PEH stands for Primary Electronic Home Branch, which refers to the primary branch of a financial institution where the account is held. When a BSB number is provided, the second and third digits of the number represent the PEH.

In the case of the BSB number 083-106, the PEH is 83. This means that the primary branch for this particular account is located at the National Australia Bank branch with the BSB number 083.

The PEH system is important because it helps financial institutions streamline their operations and improve the efficiency of fund transfers. By assigning a unique PEH to each account, banks can quickly identify the primary branch associated with that account.

This allows for faster processing of transactions and reduces the risk of errors.

Understanding BSB Number Structure

Now that we have discussed the significance of the PEH system in relation to BSB numbers, let’s delve into the structure of BSB numbers as a whole. BSB numbers consist of six digits, which are divided into three parts: the bank code, the state code, and the branch code.

Each part of the BSB number serves a specific purpose in identifying the financial institution and branch. The first two digits of the BSB number represent the bank code.

In the case of the BSB number 083-106, the bank code is 08, which corresponds to the National Australia Bank. The bank code is unique to each financial institution and helps differentiate banks from one another.

The next two digits represent the state code. In the given BSB number, 083-106, the state code is 3.

In this case, the state code 3 represents Victoria (VIC). The state code allows for further localization of the branch within a specific region.

The final two digits of the BSB number make up the branch code. In the example 083-106, the branch code is 106.

The branch code differentiates various branches within the same financial institution and state. It helps pinpoint the exact location of the branch associated with the account.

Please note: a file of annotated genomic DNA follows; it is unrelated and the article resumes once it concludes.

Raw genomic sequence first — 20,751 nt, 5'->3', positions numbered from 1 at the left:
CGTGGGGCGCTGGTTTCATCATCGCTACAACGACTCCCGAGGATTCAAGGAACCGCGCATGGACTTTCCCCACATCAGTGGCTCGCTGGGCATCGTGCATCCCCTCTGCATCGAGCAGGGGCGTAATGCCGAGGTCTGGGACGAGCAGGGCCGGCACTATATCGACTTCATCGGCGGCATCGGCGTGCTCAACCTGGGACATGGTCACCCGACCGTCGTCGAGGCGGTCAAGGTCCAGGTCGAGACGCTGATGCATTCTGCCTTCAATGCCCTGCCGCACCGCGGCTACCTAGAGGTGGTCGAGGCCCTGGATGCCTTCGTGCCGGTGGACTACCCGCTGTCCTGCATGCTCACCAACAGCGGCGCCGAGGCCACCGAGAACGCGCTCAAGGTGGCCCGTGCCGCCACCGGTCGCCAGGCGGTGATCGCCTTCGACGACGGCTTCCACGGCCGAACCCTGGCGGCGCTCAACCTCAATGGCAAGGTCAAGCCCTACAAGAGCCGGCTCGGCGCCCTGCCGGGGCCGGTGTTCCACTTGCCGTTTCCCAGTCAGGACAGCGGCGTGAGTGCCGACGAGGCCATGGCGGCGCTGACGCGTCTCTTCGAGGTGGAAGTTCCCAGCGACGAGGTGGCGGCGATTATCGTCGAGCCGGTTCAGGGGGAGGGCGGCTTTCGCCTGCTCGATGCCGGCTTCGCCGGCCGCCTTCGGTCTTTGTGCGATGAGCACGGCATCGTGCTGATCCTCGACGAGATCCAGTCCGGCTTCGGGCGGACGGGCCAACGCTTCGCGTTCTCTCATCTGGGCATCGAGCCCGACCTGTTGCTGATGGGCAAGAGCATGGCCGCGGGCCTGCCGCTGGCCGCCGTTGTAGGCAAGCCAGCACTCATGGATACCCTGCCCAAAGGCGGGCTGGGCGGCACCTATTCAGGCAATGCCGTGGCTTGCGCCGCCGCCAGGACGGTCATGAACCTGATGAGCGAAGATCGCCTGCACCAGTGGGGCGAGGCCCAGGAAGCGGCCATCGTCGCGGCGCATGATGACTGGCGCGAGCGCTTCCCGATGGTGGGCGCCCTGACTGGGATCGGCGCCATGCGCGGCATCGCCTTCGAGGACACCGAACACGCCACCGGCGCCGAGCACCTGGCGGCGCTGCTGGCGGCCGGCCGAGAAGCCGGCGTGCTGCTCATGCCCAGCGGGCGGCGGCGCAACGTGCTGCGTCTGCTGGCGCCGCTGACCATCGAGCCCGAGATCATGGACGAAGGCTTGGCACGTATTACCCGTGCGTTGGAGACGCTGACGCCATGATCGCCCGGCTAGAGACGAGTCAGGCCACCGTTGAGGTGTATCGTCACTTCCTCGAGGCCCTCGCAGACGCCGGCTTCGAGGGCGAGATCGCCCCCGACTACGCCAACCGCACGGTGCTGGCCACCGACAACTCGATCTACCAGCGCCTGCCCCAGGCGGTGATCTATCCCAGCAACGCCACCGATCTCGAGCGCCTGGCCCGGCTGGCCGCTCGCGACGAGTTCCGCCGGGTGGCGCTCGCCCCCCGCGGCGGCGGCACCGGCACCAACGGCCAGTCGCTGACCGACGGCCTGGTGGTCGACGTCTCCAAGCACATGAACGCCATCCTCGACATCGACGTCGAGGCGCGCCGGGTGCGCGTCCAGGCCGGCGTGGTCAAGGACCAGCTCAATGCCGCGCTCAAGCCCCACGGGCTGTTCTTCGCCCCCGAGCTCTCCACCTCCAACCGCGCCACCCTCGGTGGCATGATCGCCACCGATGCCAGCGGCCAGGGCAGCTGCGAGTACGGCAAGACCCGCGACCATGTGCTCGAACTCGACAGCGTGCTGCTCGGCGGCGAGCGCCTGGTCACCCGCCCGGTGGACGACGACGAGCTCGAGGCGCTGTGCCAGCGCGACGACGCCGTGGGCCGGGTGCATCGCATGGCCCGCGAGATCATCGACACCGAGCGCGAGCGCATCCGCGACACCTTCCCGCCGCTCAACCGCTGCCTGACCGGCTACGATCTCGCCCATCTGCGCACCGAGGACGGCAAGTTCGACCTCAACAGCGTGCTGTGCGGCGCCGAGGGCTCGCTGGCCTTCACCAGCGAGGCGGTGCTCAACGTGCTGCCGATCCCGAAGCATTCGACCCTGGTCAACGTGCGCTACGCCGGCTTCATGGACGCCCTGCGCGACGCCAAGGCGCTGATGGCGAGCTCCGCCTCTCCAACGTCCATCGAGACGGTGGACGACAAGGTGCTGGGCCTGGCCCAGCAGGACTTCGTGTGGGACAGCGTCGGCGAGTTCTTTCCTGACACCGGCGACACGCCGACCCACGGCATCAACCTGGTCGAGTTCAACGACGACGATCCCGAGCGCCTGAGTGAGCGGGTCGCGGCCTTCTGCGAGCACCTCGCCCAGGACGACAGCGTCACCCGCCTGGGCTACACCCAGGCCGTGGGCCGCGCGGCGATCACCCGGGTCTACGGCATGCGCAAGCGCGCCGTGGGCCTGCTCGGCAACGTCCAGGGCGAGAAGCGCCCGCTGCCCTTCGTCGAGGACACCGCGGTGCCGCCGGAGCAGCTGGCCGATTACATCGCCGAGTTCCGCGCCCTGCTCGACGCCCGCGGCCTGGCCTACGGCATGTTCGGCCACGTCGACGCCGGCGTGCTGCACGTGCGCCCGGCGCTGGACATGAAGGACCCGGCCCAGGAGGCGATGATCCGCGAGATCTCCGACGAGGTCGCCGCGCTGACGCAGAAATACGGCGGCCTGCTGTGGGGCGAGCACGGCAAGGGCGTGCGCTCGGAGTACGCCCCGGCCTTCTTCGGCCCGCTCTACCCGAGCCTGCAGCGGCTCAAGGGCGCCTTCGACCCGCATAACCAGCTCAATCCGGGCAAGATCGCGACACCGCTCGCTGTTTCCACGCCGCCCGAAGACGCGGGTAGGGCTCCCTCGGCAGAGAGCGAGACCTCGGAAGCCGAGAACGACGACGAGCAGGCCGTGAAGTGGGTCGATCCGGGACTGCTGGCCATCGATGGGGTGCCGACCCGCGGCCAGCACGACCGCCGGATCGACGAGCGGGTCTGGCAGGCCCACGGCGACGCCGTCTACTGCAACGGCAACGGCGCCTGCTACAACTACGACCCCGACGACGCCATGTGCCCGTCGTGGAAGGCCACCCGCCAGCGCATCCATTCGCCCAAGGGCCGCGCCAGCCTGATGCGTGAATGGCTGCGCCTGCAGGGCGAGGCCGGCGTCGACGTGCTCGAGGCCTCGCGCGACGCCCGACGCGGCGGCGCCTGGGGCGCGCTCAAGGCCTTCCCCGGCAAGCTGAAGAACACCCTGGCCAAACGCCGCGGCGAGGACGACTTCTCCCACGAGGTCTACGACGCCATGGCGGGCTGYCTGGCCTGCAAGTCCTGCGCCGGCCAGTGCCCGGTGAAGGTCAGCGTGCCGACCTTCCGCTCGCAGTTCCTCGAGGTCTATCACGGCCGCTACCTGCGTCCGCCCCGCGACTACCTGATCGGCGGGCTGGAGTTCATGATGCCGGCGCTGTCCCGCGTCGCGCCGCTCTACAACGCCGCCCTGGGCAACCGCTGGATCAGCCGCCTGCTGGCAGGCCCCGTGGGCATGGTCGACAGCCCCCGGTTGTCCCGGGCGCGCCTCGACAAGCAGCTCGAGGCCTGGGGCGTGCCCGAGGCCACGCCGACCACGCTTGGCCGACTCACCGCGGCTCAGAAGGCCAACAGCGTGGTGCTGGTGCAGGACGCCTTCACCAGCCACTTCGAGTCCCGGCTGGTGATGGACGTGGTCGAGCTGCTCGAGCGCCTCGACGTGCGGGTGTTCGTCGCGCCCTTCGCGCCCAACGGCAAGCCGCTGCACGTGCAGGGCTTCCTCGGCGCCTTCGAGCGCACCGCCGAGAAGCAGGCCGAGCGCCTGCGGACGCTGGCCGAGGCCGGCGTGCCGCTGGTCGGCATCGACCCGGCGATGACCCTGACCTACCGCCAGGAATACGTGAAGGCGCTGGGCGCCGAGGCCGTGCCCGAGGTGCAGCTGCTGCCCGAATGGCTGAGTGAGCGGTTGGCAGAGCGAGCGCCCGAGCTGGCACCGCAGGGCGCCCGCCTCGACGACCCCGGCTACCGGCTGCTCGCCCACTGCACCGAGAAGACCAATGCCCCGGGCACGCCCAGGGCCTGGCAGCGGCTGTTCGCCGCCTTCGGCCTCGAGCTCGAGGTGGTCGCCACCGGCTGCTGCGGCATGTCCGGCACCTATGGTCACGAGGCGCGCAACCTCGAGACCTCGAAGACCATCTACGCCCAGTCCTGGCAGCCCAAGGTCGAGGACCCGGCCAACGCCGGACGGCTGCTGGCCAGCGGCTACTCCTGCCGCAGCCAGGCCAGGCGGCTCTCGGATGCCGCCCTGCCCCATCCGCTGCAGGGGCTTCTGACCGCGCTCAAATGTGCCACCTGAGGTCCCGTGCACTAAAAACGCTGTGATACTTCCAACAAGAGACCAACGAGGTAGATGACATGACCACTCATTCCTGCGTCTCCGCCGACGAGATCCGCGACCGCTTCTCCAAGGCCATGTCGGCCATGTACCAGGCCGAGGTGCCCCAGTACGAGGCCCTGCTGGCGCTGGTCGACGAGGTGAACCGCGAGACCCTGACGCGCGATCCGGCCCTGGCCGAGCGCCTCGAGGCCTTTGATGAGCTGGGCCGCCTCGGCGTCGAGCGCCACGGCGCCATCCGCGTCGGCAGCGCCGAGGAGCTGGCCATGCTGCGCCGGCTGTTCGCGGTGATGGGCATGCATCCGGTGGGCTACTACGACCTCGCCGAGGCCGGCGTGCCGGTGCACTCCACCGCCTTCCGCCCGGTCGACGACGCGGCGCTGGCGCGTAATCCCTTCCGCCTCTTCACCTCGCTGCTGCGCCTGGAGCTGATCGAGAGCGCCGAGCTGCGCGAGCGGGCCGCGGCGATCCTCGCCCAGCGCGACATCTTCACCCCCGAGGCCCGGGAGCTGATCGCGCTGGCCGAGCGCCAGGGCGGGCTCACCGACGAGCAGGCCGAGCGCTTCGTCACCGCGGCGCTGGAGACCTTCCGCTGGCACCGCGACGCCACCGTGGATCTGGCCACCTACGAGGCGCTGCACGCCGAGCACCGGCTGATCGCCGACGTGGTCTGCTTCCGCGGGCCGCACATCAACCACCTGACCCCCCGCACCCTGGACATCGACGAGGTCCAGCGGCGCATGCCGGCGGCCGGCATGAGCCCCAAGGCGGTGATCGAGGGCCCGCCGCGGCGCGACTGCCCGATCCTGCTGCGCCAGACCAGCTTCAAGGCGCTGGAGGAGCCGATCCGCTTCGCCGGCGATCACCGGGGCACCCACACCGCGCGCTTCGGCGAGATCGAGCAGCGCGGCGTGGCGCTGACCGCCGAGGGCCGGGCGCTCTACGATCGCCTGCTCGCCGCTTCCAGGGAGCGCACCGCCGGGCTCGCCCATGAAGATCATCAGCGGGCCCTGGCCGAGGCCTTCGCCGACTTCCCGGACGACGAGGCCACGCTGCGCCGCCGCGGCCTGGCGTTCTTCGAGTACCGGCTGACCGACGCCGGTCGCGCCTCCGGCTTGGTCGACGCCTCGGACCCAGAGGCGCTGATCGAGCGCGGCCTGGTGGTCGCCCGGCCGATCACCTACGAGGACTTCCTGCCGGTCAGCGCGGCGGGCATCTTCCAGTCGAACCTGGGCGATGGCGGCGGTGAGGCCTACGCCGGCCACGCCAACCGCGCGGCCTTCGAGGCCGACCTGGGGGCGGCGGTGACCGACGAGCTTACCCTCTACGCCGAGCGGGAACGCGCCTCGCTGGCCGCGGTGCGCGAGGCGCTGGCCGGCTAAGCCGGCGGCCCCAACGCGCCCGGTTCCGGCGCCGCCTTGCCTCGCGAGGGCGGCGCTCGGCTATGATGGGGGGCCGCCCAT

Decoding the BSB Number: 083-106

Now that we understand the structure and significance of different parts within a BSB number, we can break down and interpret the given BSB number: 083-106. The bank code, represented by the first two digits (08), identifies the financial institution as the National Australia Bank.

The state code, represented by the following two digits (3), indicates that the branch is located in Victoria (VIC). Lastly, the branch code, represented by the last two digits (106), specifies the exact branch within National Australia Bank that the account is associated with.

In summary, the BSB number 083-106 corresponds to National Australia Bank, with the primary branch located in Altona North, Victoria. This BSB number is a vital piece of information used to identify and route funds accurately within the banking system.


The PEH system, closely tied to BSB numbers, plays a crucial role in identifying the primary branch of a financial institution for a given account. Understanding the structure of BSB numbers is essential for decoding and interpreting the meaning behind each digit.

By breaking down the BSB number 083-106, we can conclude that it belongs to National Australia Bank, with the primary branch situated in Altona North, Victoria. The complexity and structure of BSB numbers may seem confusing at first, but once understood, they become an essential tool for efficient and accurate fund transfers in the banking system.